Medicine requires a generation of creativity

Two weeks ago I caught some heat for a column I wrote about vaccines. It’s an article that I’m proud of and an article that I stand by. Dissatisfaction seemed to come from those who thought that my philosophy major prevented me from commenting on vaccinations from a scientific perspective – well that and the fact that not everyone appreciates my attempts at humor, but that’s fair game.

However, while I may be a philosophy major, I am also a pre-med student applying to medical school this semester. The perceived miscategorization of my area of undergraduate expertise is reminiscent of the miscategorization prevalent in other pre-med students as well. It seems as if we’re all supposed to fit a mold as future doctors. Is it such that because our chosen courses of study may differ from the norms that our future in a clinic is somehow compromised?

Medicine is a tumultuous field. As opposed to the increasingly outdated laboratory-bound scientist picture, society now needs doctors from more diverse academic backgrounds – law, education, history, and yes, philosophy. With our country struggling to find a healthcare identity, we need future physicians to be equipped for any outcome. Communities as a whole, not just individuals, need healing, and it is extremely important that pre-med students and medical schools recognize this.

The medical school application process seems like a rat race that begins long before one even steps foot into his or her first college class. I have heard many complain that their four years on campus have felt like a checklist that must be completed before even thinking about sending applications and transcripts to medical schools. A great MCAT score, extracurricular activities and clinical experience are necessities for going to medical school. However, it doesn’t seem to follow that our great need for a higher quantity of high quality doctors will be met, as we run the risk of scaring away potentially great physicians by requiring so many students to compete against one another so viciously.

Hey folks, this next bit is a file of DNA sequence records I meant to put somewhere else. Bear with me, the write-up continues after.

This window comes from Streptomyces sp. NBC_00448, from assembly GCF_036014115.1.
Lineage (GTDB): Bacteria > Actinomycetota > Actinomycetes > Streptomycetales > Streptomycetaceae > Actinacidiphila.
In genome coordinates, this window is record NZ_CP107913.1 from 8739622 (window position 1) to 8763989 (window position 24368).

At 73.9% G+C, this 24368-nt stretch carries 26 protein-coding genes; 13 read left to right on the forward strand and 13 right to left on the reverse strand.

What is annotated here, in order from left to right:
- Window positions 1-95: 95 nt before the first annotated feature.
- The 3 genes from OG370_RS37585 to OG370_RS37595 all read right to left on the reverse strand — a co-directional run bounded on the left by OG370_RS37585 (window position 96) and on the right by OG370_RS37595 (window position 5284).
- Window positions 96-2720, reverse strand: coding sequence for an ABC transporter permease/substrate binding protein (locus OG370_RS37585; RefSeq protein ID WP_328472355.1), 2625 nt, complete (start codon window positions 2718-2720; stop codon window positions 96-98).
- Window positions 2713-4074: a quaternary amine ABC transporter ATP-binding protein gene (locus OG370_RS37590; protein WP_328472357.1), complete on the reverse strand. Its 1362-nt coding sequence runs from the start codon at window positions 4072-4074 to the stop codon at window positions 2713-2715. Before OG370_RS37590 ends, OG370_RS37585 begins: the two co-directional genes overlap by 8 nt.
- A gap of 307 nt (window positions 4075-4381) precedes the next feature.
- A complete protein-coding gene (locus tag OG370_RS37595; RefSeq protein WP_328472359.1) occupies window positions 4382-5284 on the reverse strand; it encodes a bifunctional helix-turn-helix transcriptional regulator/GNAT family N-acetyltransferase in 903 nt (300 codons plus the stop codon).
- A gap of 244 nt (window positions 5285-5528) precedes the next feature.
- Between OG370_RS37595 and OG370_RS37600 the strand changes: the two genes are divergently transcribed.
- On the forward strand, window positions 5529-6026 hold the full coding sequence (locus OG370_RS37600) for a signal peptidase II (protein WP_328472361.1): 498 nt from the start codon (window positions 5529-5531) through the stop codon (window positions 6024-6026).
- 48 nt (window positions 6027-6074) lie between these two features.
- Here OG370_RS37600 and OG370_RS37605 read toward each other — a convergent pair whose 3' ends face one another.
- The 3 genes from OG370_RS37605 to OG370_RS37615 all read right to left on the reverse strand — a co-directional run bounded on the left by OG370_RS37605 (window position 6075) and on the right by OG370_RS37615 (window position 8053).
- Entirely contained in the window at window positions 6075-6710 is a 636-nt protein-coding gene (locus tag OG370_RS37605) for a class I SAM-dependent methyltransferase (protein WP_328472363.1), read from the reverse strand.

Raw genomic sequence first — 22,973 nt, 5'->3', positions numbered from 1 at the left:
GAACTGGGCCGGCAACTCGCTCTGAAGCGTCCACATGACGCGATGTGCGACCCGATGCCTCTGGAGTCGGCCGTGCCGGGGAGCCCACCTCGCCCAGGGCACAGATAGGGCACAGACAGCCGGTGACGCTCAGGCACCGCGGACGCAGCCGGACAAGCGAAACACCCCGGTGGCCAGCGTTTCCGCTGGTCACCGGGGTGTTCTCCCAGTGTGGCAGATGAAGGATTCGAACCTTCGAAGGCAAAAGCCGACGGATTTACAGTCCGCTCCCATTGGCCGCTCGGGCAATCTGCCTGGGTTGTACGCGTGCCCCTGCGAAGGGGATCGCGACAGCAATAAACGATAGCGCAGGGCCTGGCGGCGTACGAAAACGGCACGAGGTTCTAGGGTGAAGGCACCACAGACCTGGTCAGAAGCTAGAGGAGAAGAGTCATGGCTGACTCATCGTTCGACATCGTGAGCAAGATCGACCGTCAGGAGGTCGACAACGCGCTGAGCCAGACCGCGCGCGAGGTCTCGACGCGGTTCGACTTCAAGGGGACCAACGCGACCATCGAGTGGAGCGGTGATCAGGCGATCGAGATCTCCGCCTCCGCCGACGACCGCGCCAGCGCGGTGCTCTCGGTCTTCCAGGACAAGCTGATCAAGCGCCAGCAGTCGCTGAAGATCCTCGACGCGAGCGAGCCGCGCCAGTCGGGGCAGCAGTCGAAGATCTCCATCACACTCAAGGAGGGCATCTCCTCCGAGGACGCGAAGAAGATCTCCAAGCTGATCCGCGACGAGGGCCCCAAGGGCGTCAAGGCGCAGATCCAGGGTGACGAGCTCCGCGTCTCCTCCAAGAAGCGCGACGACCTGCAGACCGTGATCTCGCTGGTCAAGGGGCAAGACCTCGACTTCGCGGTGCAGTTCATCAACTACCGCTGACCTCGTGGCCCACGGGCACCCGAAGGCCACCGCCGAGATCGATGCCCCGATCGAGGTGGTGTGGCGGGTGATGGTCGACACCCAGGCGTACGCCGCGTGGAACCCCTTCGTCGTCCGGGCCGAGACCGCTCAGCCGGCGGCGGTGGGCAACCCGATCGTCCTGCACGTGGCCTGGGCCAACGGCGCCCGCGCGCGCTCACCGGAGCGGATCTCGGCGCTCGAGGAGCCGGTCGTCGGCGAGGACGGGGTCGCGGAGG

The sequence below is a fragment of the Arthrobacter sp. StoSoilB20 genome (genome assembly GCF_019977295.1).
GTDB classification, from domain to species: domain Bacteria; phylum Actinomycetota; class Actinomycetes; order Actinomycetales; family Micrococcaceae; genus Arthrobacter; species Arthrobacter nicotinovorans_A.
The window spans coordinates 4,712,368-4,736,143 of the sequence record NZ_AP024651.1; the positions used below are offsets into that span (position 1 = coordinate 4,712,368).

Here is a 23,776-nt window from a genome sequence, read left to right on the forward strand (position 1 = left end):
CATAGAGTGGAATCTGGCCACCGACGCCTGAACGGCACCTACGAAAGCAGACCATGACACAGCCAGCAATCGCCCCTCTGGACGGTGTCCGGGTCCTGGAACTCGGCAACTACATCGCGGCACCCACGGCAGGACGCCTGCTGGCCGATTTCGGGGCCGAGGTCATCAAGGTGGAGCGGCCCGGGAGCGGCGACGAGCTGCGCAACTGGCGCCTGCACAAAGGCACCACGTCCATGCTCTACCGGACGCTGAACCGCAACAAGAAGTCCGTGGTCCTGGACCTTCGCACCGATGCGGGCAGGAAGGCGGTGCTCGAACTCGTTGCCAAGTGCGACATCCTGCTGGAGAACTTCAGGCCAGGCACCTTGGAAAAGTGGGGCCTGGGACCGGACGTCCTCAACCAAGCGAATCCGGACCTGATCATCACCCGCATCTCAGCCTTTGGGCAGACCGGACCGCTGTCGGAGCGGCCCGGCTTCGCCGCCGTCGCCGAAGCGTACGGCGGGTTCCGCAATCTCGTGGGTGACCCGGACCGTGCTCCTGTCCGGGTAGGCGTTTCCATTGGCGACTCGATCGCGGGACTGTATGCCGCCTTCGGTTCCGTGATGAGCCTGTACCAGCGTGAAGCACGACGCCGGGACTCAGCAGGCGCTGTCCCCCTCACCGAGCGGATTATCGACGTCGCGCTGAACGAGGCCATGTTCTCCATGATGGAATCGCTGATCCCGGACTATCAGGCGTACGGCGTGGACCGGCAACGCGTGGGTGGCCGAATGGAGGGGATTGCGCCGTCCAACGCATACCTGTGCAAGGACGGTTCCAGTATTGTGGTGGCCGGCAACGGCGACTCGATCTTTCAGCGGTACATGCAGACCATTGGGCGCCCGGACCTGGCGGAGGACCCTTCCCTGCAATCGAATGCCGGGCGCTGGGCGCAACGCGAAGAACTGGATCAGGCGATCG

It can’t be said enough – either to students, advisors or admission officers – that now more than ever, physicians need to be selected from hard workers with deep academic passions and pursuits. Think of it this way, as a future patient, you wouldn’t want a doctor to be running around treating patients in 15 rooms at the same time. It would be much more comforting to have a physician spending careful time with one or two rooms.

As we enter an unproven era of political and technological change in the medical field, it is important that we do so well equipped. Yes, my major is different from the majority of students pursuing the same goal. One day I hope to reach the medical population in ways that extend from just a clinical setting, and I know that there are many others on this campus and at other universities who share the same goal. I hope that doctors can be recognized as those who come from all educational backgrounds. Our future doctors should not be judged by what their diploma says but instead by the passion that they exemplify and the circumstances that they face on their journey to making the world a healthier place. 

Eric Roddy is a senior majoring in philosophy on the pre-med track. His column runs biweekly.

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